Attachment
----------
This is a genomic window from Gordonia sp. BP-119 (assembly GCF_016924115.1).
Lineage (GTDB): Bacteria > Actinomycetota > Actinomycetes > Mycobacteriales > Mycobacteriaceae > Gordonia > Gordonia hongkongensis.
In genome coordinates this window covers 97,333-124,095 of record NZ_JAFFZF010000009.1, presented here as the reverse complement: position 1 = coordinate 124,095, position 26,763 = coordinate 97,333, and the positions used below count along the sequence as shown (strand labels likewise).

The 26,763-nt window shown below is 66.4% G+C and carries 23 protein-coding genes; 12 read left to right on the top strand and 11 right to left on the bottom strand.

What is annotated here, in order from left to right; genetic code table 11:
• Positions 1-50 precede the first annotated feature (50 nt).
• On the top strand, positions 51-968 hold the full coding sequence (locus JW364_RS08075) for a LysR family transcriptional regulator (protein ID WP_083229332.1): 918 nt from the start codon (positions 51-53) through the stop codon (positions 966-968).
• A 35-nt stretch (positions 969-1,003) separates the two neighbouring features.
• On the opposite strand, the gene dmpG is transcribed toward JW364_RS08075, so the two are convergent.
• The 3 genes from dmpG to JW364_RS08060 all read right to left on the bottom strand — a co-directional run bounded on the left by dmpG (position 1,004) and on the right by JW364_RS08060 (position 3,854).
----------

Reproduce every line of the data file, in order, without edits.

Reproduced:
This is a genomic window from Gordonia sp. BP-119 (assembly GCF_016924115.1).
Lineage (GTDB): Bacteria > Actinomycetota > Actinomycetes > Mycobacteriales > Mycobacteriaceae > Gordonia > Gordonia hongkongensis.
In genome coordinates this window covers 97,333-124,095 of record NZ_JAFFZF010000009.1, presented here as the reverse complement: position 1 = coordinate 124,095, position 26,763 = coordinate 97,333, and the positions used below count along the sequence as shown (strand labels likewise).

The 26,763-nt window shown below is 66.4% G+C and carries 23 protein-coding genes; 12 read left to right on the top strand and 11 right to left on the bottom strand.

What is annotated here, in order from left to right; genetic code table 11:
• Positions 1-50 precede the first annotated feature (50 nt).
• On the top strand, positions 51-968 hold the full coding sequence (locus JW364_RS08075) for a LysR family transcriptional regulator (protein ID WP_083229332.1): 918 nt from the start codon (positions 51-53) through the stop codon (positions 966-968).
• A 35-nt stretch (positions 969-1,003) separates the two neighbouring features.
• On the opposite strand, the gene dmpG is transcribed toward JW364_RS08075, so the two are convergent.
• The 3 genes from dmpG to JW364_RS08060 all read right to left on the bottom strand — a co-directional run bounded on the left by dmpG (position 1,004) and on the right by JW364_RS08060 (position 3,854).